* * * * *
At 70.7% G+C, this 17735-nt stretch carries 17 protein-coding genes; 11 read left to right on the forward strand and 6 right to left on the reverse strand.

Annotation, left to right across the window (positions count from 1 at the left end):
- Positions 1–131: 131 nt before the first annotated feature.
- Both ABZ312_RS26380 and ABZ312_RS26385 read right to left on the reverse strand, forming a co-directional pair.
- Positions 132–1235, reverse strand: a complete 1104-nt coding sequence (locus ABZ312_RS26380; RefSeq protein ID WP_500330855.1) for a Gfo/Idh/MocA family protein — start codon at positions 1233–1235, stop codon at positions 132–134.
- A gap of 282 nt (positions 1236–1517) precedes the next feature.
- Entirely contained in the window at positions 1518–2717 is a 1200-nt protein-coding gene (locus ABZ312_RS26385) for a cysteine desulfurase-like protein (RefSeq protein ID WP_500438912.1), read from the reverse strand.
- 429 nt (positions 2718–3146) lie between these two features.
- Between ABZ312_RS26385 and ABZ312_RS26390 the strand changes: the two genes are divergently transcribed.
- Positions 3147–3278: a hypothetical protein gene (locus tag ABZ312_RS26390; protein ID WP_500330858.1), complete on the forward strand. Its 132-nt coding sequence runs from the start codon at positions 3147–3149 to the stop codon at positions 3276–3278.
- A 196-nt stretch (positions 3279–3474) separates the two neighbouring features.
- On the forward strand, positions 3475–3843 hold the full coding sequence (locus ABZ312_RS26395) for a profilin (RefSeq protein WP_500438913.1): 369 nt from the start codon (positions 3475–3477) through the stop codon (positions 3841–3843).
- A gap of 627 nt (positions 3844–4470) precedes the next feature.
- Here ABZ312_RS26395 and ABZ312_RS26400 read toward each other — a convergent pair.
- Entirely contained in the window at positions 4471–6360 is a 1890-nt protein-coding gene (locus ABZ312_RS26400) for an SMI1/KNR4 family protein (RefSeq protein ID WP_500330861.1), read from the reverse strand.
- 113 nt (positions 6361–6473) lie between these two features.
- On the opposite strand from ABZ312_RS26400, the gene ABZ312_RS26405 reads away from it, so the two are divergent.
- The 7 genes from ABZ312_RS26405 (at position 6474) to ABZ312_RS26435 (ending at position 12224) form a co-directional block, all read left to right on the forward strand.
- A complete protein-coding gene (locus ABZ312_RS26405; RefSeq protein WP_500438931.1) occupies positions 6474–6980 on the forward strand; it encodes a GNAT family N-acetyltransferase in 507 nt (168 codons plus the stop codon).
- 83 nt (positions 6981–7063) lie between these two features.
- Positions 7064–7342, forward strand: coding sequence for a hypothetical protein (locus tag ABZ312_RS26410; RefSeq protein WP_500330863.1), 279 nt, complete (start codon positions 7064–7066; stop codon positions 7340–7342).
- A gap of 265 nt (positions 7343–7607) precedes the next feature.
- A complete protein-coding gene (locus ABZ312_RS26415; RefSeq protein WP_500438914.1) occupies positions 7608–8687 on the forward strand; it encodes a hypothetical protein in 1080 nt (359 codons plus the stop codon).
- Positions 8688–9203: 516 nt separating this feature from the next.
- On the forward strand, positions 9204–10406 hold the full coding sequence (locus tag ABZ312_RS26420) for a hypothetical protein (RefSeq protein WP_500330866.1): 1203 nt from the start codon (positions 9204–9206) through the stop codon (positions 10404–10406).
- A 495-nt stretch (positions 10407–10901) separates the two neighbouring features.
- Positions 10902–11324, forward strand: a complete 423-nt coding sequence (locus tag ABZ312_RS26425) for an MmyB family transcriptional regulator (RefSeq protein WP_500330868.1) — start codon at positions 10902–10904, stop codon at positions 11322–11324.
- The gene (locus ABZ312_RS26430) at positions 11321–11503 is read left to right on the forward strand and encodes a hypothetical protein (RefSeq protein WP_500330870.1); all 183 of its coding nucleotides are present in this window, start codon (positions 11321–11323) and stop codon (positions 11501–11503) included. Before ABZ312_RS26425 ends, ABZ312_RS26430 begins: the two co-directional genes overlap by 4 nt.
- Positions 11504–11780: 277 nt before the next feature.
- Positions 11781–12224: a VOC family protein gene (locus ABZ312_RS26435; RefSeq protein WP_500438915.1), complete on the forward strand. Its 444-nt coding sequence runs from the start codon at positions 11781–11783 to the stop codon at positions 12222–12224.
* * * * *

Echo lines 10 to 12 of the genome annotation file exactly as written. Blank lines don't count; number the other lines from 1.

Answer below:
- Positions 3147–3278: a hypothetical protein gene (locus tag ABZ312_RS26390; protein ID WP_500330858.1), complete on the forward strand. Its 132-nt coding sequence runs from the start codon at positions 3147–3149 to the stop codon at positions 3276–3278.
- A 196-nt stretch (positions 3279–3474) separates the two neighbouring features.
- On the forward strand, positions 3475–3843 hold the full coding sequence (locus ABZ312_RS26395) for a profilin (RefSeq protein WP_500438913.1): 369 nt from the start codon (positions 3475–3477) through the stop codon (positions 3841–3843).